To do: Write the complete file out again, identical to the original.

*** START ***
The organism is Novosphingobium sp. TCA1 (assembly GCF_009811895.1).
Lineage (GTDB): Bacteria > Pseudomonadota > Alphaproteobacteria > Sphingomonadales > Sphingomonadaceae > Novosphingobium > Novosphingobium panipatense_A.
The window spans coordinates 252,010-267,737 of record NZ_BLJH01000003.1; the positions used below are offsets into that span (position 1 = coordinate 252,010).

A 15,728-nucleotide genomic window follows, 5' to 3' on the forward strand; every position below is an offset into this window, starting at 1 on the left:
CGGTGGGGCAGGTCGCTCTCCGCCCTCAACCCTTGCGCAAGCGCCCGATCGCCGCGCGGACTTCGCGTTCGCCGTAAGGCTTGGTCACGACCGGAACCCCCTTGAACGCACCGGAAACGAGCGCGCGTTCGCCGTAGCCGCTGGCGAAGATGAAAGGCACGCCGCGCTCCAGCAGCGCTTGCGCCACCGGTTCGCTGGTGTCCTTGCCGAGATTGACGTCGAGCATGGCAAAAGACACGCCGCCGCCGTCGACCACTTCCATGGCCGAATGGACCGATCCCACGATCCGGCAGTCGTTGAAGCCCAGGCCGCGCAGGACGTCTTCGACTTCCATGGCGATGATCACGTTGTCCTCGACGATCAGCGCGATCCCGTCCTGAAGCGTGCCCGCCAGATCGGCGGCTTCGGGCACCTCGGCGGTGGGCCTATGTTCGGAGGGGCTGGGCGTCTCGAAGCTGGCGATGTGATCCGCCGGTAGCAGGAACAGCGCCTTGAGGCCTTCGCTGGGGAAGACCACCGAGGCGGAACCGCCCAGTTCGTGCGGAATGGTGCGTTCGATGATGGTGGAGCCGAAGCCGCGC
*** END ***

The organism is Novosphingobium sp. TCA1 (assembly GCF_009811895.1).
Lineage (GTDB): Bacteria > Pseudomonadota > Alphaproteobacteria > Sphingomonadales > Sphingomonadaceae > Novosphingobium > Novosphingobium panipatense_A.
The window spans coordinates 252,010-267,737 of record NZ_BLJH01000003.1; the positions used below are offsets into that span (position 1 = coordinate 252,010).

A 15,728-nucleotide genomic window follows, 5' to 3' on the forward strand; every position below is an offset into this window, starting at 1 on the left:
CGGTGGGGCAGGTCGCTCTCCGCCCTCAACCCTTGCGCAAGCGCCCGATCGCCGCGCGGACTTCGCGTTCGCCGTAAGGCTTGGTCACGACCGGAACCCCCTTGAACGCACCGGAAACGAGCGCGCGTTCGCCGTAGCCGCTGGCGAAGATGAAAGGCACGCCGCGCTCCAGCAGCGCTTGCGCCACCGGTTCGCTGGTGTCCTTGCCGAGATTGACGTCGAGCATGGCAAAAGACACGCCGCCGCCGTCGACCACTTCCATGGCCGAATGGACCGATCCCACGATCCGGCAGTCGTTGAAGCCCAGGCCGCGCAGGACGTCTTCGACTTCCATGGCGATGATCACGTTGTCCTCGACGATCAGCGCGATCCCGTCCTGAAGCGTGCCCGCCAGATCGGCGGCTTCGGGCACCTCGGCGGTGGGCCTATGTTCGGAGGGGCTGGGCGTCTCGAAGCTGGCGATGTGATCCGCCGGTAGCAGGAACAGCGCCTTGAGGCCTTCGCTGGGGAAGACCACCGAGGCGGAACCGCCCAGTTCGTGCGGAATGGTGCGTTCGATGATGGTGGAGCCGAAGCCGCGC